The relationship between the Doctor and Martha also seemed to develop quite nicely here too. Remember, it’s crucial to the future of the show that this latest reformatting is handled well, and the writers are clearly taking pains to do this. The Doctor’s plainly showing off, having promised Martha only one trip and then immediately cheating by taking her off to the future. He obviously wants her around more than he can admit, but it’s more guarded than his overt fondness for Rose. After all, when Martha’s kidnapped he doesn’t go all melodramatic and start declaiming “Now no power on Earth can stop me!”. Thank God. And his descriptions of Gallifrey are heartbreakingly defined for the viewer, who knows the planet no longer exists and winces when Martha eagerly asks to be taken there.
Martha, for her part, is becoming endearingly cynical about her feelings. “You’re taking me to the same planets you took her?” she asks. “Have you heard the word ‘rebound’?” Ouch. Later, in the van with her captors, she gets some great dialogue to describe her feelings, as she portrays the Doctor as an amazing, but somehow unreachable figure.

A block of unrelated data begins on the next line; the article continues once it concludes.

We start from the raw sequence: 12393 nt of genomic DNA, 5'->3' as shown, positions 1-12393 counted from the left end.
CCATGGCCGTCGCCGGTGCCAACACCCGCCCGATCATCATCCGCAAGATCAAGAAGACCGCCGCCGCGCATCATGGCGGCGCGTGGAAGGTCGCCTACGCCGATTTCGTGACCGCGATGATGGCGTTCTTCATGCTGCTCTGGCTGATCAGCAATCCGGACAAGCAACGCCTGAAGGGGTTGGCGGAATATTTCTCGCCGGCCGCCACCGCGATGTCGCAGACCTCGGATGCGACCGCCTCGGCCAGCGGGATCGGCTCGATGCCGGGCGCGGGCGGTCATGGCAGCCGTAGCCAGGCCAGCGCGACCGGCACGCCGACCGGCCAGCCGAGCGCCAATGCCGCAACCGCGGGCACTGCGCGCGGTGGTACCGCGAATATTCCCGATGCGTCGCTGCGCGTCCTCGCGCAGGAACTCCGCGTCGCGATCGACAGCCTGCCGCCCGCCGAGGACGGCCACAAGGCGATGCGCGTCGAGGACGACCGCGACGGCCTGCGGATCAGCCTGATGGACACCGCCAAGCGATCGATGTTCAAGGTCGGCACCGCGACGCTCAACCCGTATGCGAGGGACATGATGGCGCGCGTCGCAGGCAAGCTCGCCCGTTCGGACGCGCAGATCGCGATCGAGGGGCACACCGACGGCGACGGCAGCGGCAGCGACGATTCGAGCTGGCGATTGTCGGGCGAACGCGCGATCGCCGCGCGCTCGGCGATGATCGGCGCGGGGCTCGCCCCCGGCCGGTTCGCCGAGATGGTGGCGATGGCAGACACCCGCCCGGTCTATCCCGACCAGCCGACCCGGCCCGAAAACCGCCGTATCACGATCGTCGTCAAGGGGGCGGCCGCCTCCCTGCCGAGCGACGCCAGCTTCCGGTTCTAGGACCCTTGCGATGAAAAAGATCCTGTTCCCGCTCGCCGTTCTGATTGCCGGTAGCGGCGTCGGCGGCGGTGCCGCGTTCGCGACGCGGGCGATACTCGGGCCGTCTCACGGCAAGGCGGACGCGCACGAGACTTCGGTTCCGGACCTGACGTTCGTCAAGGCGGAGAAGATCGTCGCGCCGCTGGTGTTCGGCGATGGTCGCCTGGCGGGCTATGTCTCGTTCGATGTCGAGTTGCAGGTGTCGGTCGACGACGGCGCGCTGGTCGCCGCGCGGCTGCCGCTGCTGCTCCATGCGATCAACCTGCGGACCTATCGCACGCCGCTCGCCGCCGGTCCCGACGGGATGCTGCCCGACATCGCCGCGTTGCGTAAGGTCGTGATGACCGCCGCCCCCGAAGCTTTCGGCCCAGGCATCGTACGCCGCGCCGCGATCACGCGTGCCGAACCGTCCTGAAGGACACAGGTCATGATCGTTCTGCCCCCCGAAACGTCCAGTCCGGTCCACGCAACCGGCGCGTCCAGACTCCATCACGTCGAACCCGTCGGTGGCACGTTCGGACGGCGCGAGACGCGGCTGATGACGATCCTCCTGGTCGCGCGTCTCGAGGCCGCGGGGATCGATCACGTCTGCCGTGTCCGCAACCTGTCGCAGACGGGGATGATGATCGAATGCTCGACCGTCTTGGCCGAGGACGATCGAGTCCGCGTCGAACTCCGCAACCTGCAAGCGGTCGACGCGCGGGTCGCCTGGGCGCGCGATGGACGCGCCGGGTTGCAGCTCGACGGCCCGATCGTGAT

Finally, there’s the Face of Boe’s great revelation. Well, that took long enough, didn’t it? So… “You are not alone.” Hmmm. Nice, doomy signs and portents there, especially given our suspicions about the rest of the season. If it does tie into that, whatever “that” is, it’s a more inventive storyline than just having one of the characters say “Torchwood” once an episode. Cheers, Russell. Although… the Doctor refers to the Face as “old friend”, despite the fact that they’ve only met three times (remember in New Earth – “We shall meet again; for the third time, for the last time.” Bit like Spaceballs, “At last we meet, for the first time for the last time” but I digress). Anyway, I rarely refer to anyone I’ve met three times with that kind of fondness. Unless I slept with them. Actually, that might be an interesting subplot…